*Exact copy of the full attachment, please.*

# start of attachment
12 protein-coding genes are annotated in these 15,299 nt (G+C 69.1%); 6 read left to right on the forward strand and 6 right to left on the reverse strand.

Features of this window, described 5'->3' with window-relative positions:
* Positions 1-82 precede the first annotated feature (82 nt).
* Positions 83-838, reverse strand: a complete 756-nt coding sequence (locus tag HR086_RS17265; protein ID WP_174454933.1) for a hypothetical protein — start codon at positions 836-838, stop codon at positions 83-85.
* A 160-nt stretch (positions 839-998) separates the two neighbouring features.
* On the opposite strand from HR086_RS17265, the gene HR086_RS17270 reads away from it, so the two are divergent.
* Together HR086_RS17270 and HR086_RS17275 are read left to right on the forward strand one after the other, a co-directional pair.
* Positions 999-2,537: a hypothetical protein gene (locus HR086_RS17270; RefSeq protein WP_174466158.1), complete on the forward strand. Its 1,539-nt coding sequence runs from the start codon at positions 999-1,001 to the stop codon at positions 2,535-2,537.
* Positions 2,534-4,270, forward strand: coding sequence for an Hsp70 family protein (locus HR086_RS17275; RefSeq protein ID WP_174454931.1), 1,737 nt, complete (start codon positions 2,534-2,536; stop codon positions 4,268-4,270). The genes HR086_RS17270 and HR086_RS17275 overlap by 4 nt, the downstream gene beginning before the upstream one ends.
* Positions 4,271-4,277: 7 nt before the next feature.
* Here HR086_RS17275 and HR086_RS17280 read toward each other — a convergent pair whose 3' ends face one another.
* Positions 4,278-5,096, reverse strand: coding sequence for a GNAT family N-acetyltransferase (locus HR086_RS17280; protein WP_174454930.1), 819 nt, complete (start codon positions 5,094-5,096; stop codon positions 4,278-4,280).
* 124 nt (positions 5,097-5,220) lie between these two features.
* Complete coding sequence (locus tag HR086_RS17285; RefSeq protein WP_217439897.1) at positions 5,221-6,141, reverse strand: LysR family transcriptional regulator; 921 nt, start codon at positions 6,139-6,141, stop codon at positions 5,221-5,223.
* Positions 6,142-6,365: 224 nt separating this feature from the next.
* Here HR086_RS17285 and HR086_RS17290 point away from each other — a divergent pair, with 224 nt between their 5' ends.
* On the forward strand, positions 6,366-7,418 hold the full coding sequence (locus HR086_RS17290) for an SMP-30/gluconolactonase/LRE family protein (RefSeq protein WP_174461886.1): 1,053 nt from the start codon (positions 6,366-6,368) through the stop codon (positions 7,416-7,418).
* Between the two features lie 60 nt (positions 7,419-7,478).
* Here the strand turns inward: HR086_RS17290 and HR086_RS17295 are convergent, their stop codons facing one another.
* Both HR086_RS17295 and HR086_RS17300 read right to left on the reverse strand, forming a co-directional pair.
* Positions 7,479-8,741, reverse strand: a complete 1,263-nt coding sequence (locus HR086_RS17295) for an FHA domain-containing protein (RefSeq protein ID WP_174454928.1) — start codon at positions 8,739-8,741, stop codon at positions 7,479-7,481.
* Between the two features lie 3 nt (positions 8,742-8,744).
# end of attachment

12 protein-coding genes are annotated in these 15,299 nt (G+C 69.1%); 6 read left to right on the forward strand and 6 right to left on the reverse strand.

Features of this window, described 5'->3' with window-relative positions:
* Positions 1-82 precede the first annotated feature (82 nt).
* Positions 83-838, reverse strand: a complete 756-nt coding sequence (locus tag HR086_RS17265; protein ID WP_174454933.1) for a hypothetical protein — start codon at positions 836-838, stop codon at positions 83-85.
* A 160-nt stretch (positions 839-998) separates the two neighbouring features.
* On the opposite strand from HR086_RS17265, the gene HR086_RS17270 reads away from it, so the two are divergent.
* Together HR086_RS17270 and HR086_RS17275 are read left to right on the forward strand one after the other, a co-directional pair.
* Positions 999-2,537: a hypothetical protein gene (locus HR086_RS17270; RefSeq protein WP_174466158.1), complete on the forward strand. Its 1,539-nt coding sequence runs from the start codon at positions 999-1,001 to the stop codon at positions 2,535-2,537.
* Positions 2,534-4,270, forward strand: coding sequence for an Hsp70 family protein (locus HR086_RS17275; RefSeq protein ID WP_174454931.1), 1,737 nt, complete (start codon positions 2,534-2,536; stop codon positions 4,268-4,270). The genes HR086_RS17270 and HR086_RS17275 overlap by 4 nt, the downstream gene beginning before the upstream one ends.
* Positions 4,271-4,277: 7 nt before the next feature.
* Here HR086_RS17275 and HR086_RS17280 read toward each other — a convergent pair whose 3' ends face one another.
* Positions 4,278-5,096, reverse strand: coding sequence for a GNAT family N-acetyltransferase (locus HR086_RS17280; protein WP_174454930.1), 819 nt, complete (start codon positions 5,094-5,096; stop codon positions 4,278-4,280).
* 124 nt (positions 5,097-5,220) lie between these two features.
* Complete coding sequence (locus tag HR086_RS17285; RefSeq protein WP_217439897.1) at positions 5,221-6,141, reverse strand: LysR family transcriptional regulator; 921 nt, start codon at positions 6,139-6,141, stop codon at positions 5,221-5,223.
* Positions 6,142-6,365: 224 nt separating this feature from the next.
* Here HR086_RS17285 and HR086_RS17290 point away from each other — a divergent pair, with 224 nt between their 5' ends.
* On the forward strand, positions 6,366-7,418 hold the full coding sequence (locus HR086_RS17290) for an SMP-30/gluconolactonase/LRE family protein (RefSeq protein WP_174461886.1): 1,053 nt from the start codon (positions 6,366-6,368) through the stop codon (positions 7,416-7,418).
* Between the two features lie 60 nt (positions 7,419-7,478).
* Here the strand turns inward: HR086_RS17290 and HR086_RS17295 are convergent, their stop codons facing one another.
* Both HR086_RS17295 and HR086_RS17300 read right to left on the reverse strand, forming a co-directional pair.
* Positions 7,479-8,741, reverse strand: a complete 1,263-nt coding sequence (locus HR086_RS17295) for an FHA domain-containing protein (RefSeq protein ID WP_174454928.1) — start codon at positions 8,739-8,741, stop codon at positions 7,479-7,481.
* Between the two features lie 3 nt (positions 8,742-8,744).